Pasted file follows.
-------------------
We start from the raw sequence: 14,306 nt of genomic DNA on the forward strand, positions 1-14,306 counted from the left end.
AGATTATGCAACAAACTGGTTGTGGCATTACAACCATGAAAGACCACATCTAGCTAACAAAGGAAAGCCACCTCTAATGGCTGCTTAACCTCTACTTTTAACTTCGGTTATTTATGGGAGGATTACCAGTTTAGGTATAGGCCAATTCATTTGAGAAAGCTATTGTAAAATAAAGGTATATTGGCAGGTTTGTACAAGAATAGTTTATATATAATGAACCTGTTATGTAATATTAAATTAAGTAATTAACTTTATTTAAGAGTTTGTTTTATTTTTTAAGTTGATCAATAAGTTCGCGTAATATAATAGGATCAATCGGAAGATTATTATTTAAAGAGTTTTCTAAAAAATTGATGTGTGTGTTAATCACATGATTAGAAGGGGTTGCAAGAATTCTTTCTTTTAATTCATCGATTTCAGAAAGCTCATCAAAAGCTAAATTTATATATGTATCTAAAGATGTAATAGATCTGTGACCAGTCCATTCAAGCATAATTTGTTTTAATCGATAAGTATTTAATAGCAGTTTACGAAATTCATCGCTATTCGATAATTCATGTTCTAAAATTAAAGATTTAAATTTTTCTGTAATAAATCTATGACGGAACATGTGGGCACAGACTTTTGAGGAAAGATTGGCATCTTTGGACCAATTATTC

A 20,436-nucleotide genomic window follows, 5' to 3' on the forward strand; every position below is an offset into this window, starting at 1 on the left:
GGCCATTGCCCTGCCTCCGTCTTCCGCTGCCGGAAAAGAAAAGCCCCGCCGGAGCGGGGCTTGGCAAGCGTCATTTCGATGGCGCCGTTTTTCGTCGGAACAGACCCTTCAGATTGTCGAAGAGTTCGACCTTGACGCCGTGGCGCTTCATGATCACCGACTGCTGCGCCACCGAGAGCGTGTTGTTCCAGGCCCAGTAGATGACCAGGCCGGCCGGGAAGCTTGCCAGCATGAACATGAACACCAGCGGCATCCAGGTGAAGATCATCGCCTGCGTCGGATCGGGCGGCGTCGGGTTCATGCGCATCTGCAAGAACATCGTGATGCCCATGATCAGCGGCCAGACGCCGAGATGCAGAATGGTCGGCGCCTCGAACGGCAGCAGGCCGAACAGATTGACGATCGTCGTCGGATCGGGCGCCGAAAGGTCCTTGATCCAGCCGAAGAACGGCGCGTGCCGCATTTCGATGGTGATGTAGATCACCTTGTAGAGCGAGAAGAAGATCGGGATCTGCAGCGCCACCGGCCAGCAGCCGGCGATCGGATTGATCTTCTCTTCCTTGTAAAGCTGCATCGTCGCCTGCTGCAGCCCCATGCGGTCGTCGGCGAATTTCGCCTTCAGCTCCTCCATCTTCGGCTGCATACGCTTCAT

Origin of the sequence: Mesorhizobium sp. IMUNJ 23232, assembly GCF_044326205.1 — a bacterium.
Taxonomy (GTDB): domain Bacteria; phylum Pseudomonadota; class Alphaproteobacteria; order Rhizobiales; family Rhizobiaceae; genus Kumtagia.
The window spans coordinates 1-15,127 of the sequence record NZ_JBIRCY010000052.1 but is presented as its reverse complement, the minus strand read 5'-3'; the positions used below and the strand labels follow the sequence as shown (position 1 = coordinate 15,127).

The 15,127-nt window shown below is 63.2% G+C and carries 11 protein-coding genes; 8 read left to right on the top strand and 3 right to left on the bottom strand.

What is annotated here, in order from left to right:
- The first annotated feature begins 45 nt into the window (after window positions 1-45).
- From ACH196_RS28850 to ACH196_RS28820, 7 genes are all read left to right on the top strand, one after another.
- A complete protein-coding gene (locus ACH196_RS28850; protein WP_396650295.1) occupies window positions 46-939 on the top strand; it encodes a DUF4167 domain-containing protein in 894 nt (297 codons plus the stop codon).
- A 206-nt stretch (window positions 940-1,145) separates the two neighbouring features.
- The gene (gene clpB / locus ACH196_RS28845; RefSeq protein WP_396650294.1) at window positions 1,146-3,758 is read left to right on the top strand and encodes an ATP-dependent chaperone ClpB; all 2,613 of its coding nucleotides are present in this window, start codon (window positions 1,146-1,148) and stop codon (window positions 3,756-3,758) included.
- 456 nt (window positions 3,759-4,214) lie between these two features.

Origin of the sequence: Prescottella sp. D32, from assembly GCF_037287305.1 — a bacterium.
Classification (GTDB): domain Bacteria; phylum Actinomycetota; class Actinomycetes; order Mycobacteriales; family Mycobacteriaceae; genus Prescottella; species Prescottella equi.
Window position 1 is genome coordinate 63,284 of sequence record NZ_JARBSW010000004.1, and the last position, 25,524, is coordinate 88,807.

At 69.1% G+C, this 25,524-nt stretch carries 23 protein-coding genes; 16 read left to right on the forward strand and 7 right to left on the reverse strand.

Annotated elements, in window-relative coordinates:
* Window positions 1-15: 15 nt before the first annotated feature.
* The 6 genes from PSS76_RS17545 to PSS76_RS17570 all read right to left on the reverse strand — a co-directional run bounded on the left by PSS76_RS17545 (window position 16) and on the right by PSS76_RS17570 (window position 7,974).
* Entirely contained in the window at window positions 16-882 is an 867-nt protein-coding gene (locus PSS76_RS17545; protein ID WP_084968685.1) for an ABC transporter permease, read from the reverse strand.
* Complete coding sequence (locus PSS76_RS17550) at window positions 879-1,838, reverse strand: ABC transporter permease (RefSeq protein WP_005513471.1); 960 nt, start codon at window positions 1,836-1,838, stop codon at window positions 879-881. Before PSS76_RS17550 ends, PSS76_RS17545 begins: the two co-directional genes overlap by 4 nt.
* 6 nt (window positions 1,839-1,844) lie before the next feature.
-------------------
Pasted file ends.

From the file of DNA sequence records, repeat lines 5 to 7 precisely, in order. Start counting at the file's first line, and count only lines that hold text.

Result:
Origin of the sequence: Mesorhizobium sp. IMUNJ 23232, assembly GCF_044326205.1 — a bacterium.
Taxonomy (GTDB): domain Bacteria; phylum Pseudomonadota; class Alphaproteobacteria; order Rhizobiales; family Rhizobiaceae; genus Kumtagia.
The window spans coordinates 1-15,127 of the sequence record NZ_JBIRCY010000052.1 but is presented as its reverse complement, the minus strand read 5'-3'; the positions used below and the strand labels follow the sequence as shown (position 1 = coordinate 15,127).